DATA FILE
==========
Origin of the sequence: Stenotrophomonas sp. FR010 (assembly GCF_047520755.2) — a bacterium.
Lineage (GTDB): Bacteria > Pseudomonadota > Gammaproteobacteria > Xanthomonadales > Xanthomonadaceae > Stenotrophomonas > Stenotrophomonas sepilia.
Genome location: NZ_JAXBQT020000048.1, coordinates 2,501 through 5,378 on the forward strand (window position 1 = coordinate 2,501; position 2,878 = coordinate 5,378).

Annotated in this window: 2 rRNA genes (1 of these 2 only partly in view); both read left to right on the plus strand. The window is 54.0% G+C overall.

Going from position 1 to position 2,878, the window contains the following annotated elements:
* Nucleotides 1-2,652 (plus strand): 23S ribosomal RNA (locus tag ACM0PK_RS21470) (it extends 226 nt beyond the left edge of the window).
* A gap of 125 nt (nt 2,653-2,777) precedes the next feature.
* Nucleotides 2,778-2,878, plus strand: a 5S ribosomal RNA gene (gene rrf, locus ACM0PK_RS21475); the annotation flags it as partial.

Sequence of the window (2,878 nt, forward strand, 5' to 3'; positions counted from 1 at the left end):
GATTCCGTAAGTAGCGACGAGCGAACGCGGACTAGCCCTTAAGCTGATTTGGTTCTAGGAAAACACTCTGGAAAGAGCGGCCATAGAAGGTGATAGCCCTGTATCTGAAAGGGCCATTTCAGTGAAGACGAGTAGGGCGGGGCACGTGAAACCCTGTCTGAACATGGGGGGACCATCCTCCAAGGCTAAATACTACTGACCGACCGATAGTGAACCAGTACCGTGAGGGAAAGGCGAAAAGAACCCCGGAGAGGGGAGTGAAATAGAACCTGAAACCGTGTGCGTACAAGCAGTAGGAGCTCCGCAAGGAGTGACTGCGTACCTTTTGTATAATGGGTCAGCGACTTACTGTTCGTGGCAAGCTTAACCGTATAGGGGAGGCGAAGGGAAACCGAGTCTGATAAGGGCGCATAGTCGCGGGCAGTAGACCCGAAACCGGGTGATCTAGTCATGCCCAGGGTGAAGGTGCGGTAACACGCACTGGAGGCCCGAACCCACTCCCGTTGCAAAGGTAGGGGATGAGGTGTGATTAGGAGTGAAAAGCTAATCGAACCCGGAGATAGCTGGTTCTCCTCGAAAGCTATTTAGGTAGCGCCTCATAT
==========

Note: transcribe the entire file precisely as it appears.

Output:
Origin of the sequence: Stenotrophomonas sp. FR010 (assembly GCF_047520755.2) — a bacterium.
Lineage (GTDB): Bacteria > Pseudomonadota > Gammaproteobacteria > Xanthomonadales > Xanthomonadaceae > Stenotrophomonas > Stenotrophomonas sepilia.
Genome location: NZ_JAXBQT020000048.1, coordinates 2,501 through 5,378 on the forward strand (window position 1 = coordinate 2,501; position 2,878 = coordinate 5,378).

Annotated in this window: 2 rRNA genes (1 of these 2 only partly in view); both read left to right on the plus strand. The window is 54.0% G+C overall.

Going from position 1 to position 2,878, the window contains the following annotated elements:
* Nucleotides 1-2,652 (plus strand): 23S ribosomal RNA (locus tag ACM0PK_RS21470) (it extends 226 nt beyond the left edge of the window).
* A gap of 125 nt (nt 2,653-2,777) precedes the next feature.
* Nucleotides 2,778-2,878, plus strand: a 5S ribosomal RNA gene (gene rrf, locus ACM0PK_RS21475); the annotation flags it as partial.

Sequence of the window (2,878 nt, forward strand, 5' to 3'; positions counted from 1 at the left end):
GATTCCGTAAGTAGCGACGAGCGAACGCGGACTAGCCCTTAAGCTGATTTGGTTCTAGGAAAACACTCTGGAAAGAGCGGCCATAGAAGGTGATAGCCCTGTATCTGAAAGGGCCATTTCAGTGAAGACGAGTAGGGCGGGGCACGTGAAACCCTGTCTGAACATGGGGGGACCATCCTCCAAGGCTAAATACTACTGACCGACCGATAGTGAACCAGTACCGTGAGGGAAAGGCGAAAAGAACCCCGGAGAGGGGAGTGAAATAGAACCTGAAACCGTGTGCGTACAAGCAGTAGGAGCTCCGCAAGGAGTGACTGCGTACCTTTTGTATAATGGGTCAGCGACTTACTGTTCGTGGCAAGCTTAACCGTATAGGGGAGGCGAAGGGAAACCGAGTCTGATAAGGGCGCATAGTCGCGGGCAGTAGACCCGAAACCGGGTGATCTAGTCATGCCCAGGGTGAAGGTGCGGTAACACGCACTGGAGGCCCGAACCCACTCCCGTTGCAAAGGTAGGGGATGAGGTGTGATTAGGAGTGAAAAGCTAATCGAACCCGGAGATAGCTGGTTCTCCTCGAAAGCTATTTAGGTAGCGCCTCATAT